Warranties, Material Change of Risk, Relief from
Forfeiture and Reasonable Expectations: Abell v. M.J. Oppenheim
In the recent British Columbia decision of Abell
v. M.J. Oppenheim 2005 BCSC 1715 the question arose as to whether
the owner of a floating home voided his insurance coverage by failing
to comply with his warranty that the floating home was permanently
moored and his failure to advise the insurer of a material change
Mr. Abell became the owner of a floating home. Mr.
Abell called the insurance agent and advised that he had purchased
a lot in Queensgate floating home community and that he intended
to move the floating home to that location. The policy included
coverage for fire loss. The policy contained a provision which stated,
"It is warranted that the dwelling is permanently moored at
the location described on the Coverage Summary page. Breach of
this warranty shall render this policy voidable at the option of
The floating home was never installed in Queensgate.
The purchase of the lot never took place. For a few weeks the floating
home was simply tied by rope to some pilings in Queensgate. The
owner of Queensgate demanded in writing that the home be removed
from the location. Mr. Abell never complied with Queensgate's demand.
Mr. Abell never advised the insurer the home was not permanently
moored nor that he had not secured the lot for moorage. Queensgate
had the home towed away from their facility and tied the house by
rope to some offshore pilings in the riverbed. In the area there
was no water or other utility service, no fire protection, and no
wharf giving dry-foot access to the floating home. The floating
home caught fire and burned. The insurer denied coverage based on
breach of warranty and failure to advise of a material change in
The court found that Mr. Abell had received the policy in the mail
with a letter recommending that he read the documents that came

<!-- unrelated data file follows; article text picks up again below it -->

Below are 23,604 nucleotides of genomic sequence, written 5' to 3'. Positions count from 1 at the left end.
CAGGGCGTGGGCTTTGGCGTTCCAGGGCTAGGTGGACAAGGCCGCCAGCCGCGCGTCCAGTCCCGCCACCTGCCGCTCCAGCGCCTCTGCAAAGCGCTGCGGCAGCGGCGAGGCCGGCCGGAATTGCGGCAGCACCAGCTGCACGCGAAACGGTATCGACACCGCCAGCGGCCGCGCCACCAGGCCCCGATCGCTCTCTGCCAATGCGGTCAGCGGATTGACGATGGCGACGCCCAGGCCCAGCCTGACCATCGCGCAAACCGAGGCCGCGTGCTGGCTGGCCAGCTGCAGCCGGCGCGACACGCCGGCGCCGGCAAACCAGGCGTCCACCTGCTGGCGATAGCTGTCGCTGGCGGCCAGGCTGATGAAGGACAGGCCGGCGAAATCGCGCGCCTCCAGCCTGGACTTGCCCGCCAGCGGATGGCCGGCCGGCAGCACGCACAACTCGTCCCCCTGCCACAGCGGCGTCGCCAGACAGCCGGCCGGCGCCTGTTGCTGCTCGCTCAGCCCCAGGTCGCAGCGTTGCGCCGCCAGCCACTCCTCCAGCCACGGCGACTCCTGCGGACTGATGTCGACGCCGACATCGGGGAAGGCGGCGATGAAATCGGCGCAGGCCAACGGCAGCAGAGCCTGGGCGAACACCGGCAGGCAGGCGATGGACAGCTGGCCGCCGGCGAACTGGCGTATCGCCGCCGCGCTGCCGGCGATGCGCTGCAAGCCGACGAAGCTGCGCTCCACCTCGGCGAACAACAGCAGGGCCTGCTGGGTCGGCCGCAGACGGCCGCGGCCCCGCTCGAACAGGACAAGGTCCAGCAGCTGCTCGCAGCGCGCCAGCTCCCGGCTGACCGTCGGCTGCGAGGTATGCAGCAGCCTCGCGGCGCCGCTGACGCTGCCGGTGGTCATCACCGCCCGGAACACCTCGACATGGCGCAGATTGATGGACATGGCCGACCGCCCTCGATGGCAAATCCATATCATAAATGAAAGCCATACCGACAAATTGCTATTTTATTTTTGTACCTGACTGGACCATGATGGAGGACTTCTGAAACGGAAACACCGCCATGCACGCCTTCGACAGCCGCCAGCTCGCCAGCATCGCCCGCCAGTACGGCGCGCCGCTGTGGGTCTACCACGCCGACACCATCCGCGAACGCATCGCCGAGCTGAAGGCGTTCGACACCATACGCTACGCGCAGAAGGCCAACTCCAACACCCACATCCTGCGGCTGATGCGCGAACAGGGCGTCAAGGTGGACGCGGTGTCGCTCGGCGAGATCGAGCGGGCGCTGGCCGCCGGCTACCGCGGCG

with it. The warranty was on prominent display in the policy endorsement.
"It was not hidden away in some obscure corner that no reasonable
person would ever pay attention to. " The words were in bold.
The warranty was reasonable. There was a nexus between the breach
of warranty and the loss. At the location in Queensgate the home
would have been part of a community of floating homes which would
have enhanced the chance of early detection of a fire. There would
have been easy access to the house from the shore via the wharf
and dock system. And critically, there were fire hydrants on the
shore in the developed part of the community. The insurer was entitled
to decline to pay the claim.
The court also found that the contract was subject
to s. 13(1) and s. 126 of the Insurance Act of B.C. requiring
disclosure of material facts to the insurer in the application or
proposal for the insurance. The court held that there was a material
change in risk and Mr. Abell was under a positive duty to disclose
it to the defendant. Interestingly the court did not discuss the
fact that the failure to disclose occurred after the policy was
in place, not during in the application or proposal for insurance.
It appears that the court found that if an applicant in an application
or proposal sets out certain material facts, which then change during
the course of the policy, the insured has a positive duty to inform
Mr. Abell other argument was also shot down. He argued
that he should be afforded relief from forfeiture pursuant to the Insurance Act. The court found that the section applies to
post-loss failings by an insured. The section could not assist Mr.
Abell for his pre-loss actions.
Finally Mr. Abell argued that to deny him coverage
would defeat his reasonable expectations under the policy. The court
stated "If it was reasonable for Mr. Abell to expect that he
would be insured after telling his insurer one thing about the material
risk of the home's location and then allowing the home to be put
somewhere else, and after he failed to comply with his obligation
to moor the house permanently, then his position might have some
merit. But I find that no reasonable person in Mr. Abell's position
could genuinely believe that he should still have insurance coverage
after failing to comply with the policy in two such important particulars."
Rui M. Fernandes
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